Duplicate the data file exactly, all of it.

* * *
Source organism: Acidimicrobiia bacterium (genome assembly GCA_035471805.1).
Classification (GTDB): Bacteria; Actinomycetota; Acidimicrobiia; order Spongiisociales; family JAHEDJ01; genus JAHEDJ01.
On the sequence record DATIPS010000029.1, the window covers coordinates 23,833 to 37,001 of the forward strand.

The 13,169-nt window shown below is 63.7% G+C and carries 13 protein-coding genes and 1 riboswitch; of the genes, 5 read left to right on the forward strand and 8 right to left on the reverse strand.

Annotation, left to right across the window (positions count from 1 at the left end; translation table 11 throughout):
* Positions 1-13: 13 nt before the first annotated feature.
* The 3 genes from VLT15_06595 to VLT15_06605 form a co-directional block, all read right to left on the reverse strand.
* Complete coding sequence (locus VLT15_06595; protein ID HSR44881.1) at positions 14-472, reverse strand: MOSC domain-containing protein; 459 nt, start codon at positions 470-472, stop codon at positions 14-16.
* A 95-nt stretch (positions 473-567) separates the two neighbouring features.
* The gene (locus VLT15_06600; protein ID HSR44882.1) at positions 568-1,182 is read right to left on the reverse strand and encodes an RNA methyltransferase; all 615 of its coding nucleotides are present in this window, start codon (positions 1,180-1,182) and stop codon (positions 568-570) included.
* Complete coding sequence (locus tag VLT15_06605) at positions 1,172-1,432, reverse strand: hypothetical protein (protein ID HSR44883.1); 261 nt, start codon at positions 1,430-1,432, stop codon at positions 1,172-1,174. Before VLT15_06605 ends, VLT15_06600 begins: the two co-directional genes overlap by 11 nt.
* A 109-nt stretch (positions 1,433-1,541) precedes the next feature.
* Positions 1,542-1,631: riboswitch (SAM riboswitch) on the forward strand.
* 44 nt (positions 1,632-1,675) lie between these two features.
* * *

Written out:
Source organism: Acidimicrobiia bacterium (genome assembly GCA_035471805.1).
Classification (GTDB): Bacteria; Actinomycetota; Acidimicrobiia; order Spongiisociales; family JAHEDJ01; genus JAHEDJ01.
On the sequence record DATIPS010000029.1, the window covers coordinates 23,833 to 37,001 of the forward strand.

The 13,169-nt window shown below is 63.7% G+C and carries 13 protein-coding genes and 1 riboswitch; of the genes, 5 read left to right on the forward strand and 8 right to left on the reverse strand.

Annotation, left to right across the window (positions count from 1 at the left end; translation table 11 throughout):
* Positions 1-13: 13 nt before the first annotated feature.
* The 3 genes from VLT15_06595 to VLT15_06605 form a co-directional block, all read right to left on the reverse strand.
* Complete coding sequence (locus VLT15_06595; protein ID HSR44881.1) at positions 14-472, reverse strand: MOSC domain-containing protein; 459 nt, start codon at positions 470-472, stop codon at positions 14-16.
* A 95-nt stretch (positions 473-567) separates the two neighbouring features.
* The gene (locus VLT15_06600; protein ID HSR44882.1) at positions 568-1,182 is read right to left on the reverse strand and encodes an RNA methyltransferase; all 615 of its coding nucleotides are present in this window, start codon (positions 1,180-1,182) and stop codon (positions 568-570) included.
* Complete coding sequence (locus tag VLT15_06605) at positions 1,172-1,432, reverse strand: hypothetical protein (protein ID HSR44883.1); 261 nt, start codon at positions 1,430-1,432, stop codon at positions 1,172-1,174. Before VLT15_06605 ends, VLT15_06600 begins: the two co-directional genes overlap by 11 nt.
* A 109-nt stretch (positions 1,433-1,541) precedes the next feature.
* Positions 1,542-1,631: riboswitch (SAM riboswitch) on the forward strand.
* 44 nt (positions 1,632-1,675) lie between these two features.